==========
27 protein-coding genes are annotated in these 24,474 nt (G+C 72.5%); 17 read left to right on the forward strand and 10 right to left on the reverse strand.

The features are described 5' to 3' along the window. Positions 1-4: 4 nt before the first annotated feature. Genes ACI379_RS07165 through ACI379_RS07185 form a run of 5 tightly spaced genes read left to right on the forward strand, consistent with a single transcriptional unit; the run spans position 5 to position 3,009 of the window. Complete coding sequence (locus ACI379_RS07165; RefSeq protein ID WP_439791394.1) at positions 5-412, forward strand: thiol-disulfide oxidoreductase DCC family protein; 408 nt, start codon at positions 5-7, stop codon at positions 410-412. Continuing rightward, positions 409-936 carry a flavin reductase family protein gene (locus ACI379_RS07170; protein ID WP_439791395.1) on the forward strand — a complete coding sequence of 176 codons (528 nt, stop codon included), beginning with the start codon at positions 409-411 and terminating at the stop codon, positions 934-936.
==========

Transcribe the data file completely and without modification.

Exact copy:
27 protein-coding genes are annotated in these 24,474 nt (G+C 72.5%); 17 read left to right on the forward strand and 10 right to left on the reverse strand.

The features are described 5' to 3' along the window. Positions 1-4: 4 nt before the first annotated feature. Genes ACI379_RS07165 through ACI379_RS07185 form a run of 5 tightly spaced genes read left to right on the forward strand, consistent with a single transcriptional unit; the run spans position 5 to position 3,009 of the window. Complete coding sequence (locus ACI379_RS07165; RefSeq protein ID WP_439791394.1) at positions 5-412, forward strand: thiol-disulfide oxidoreductase DCC family protein; 408 nt, start codon at positions 5-7, stop codon at positions 410-412. Continuing rightward, positions 409-936 carry a flavin reductase family protein gene (locus ACI379_RS07170; protein ID WP_439791395.1) on the forward strand — a complete coding sequence of 176 codons (528 nt, stop codon included), beginning with the start codon at positions 409-411 and terminating at the stop codon, positions 934-936.